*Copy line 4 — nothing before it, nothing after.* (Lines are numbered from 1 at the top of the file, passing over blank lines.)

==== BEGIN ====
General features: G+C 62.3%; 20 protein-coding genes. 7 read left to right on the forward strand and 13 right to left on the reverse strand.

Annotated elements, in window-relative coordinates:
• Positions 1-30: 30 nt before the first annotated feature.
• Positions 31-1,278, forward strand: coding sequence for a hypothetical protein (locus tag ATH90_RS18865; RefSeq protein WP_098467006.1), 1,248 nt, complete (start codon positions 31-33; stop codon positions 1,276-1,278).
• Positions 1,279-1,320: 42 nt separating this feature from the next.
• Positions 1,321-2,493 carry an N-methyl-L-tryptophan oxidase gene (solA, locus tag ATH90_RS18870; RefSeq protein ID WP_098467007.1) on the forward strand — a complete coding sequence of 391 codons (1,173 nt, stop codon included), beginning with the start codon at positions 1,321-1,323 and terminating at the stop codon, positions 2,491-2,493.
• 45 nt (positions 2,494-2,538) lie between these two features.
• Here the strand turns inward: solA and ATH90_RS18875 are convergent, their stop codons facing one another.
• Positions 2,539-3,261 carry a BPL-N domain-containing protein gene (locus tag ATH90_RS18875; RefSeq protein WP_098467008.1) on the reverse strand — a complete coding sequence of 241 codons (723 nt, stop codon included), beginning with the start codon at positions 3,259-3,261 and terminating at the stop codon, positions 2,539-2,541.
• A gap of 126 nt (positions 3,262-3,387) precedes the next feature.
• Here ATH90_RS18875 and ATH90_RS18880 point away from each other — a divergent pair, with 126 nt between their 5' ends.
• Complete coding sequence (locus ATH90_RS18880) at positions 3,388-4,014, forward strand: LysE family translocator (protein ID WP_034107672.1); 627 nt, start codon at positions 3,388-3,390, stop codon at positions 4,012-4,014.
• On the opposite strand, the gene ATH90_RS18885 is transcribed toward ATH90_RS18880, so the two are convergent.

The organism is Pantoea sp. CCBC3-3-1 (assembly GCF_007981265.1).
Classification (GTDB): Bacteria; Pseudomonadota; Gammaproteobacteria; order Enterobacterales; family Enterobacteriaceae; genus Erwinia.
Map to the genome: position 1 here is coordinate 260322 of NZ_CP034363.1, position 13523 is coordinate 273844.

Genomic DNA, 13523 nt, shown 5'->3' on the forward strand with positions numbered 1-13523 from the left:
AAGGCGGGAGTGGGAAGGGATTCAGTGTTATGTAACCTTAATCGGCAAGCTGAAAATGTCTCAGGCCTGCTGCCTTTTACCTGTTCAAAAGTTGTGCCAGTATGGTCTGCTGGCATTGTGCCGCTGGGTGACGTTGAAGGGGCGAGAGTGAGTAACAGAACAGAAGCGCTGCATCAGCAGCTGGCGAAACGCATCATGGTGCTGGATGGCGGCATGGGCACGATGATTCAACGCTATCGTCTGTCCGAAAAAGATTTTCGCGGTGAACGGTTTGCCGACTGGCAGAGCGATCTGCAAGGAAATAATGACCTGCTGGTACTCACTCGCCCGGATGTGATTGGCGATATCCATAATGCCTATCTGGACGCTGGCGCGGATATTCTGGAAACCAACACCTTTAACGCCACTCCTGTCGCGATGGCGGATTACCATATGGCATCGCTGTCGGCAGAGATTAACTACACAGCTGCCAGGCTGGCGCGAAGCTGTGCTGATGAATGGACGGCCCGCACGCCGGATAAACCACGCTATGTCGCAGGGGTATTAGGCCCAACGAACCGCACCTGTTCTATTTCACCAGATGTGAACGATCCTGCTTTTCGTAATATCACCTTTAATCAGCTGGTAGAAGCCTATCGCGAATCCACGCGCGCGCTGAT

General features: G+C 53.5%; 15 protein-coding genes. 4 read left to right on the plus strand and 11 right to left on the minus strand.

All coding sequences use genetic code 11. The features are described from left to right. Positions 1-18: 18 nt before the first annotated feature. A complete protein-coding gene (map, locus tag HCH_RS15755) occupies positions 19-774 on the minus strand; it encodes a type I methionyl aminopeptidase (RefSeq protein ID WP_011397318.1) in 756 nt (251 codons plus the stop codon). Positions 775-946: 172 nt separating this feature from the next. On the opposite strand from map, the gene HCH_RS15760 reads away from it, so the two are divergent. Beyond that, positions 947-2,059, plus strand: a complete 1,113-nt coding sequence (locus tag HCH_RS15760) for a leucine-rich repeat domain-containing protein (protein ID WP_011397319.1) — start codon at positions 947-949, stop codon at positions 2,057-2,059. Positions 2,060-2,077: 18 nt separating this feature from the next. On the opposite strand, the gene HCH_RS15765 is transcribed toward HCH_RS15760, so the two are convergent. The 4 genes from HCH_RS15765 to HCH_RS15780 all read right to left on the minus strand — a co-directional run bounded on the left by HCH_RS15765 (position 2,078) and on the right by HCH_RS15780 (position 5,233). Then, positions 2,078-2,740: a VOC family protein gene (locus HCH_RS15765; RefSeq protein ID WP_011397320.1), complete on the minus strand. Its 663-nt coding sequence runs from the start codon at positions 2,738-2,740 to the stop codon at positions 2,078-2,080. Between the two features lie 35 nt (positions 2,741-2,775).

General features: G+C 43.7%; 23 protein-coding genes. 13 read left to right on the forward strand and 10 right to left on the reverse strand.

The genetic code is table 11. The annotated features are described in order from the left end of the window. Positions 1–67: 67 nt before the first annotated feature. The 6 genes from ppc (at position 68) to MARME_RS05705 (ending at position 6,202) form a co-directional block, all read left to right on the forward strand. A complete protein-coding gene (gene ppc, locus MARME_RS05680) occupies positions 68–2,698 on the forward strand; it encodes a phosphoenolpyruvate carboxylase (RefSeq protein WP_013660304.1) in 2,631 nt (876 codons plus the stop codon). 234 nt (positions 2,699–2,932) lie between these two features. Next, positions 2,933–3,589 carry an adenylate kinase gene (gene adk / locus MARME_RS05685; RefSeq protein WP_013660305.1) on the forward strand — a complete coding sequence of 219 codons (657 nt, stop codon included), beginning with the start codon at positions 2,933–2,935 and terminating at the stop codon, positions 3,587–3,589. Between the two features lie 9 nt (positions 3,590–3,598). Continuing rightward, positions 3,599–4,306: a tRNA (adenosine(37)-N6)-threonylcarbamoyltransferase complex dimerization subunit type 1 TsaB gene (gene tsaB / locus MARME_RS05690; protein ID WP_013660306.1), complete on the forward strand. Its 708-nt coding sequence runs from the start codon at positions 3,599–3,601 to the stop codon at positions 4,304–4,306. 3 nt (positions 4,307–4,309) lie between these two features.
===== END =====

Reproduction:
• Positions 31-1,278, forward strand: coding sequence for a hypothetical protein (locus tag ATH90_RS18865; RefSeq protein WP_098467006.1), 1,248 nt, complete (start codon positions 31-33; stop codon positions 1,276-1,278).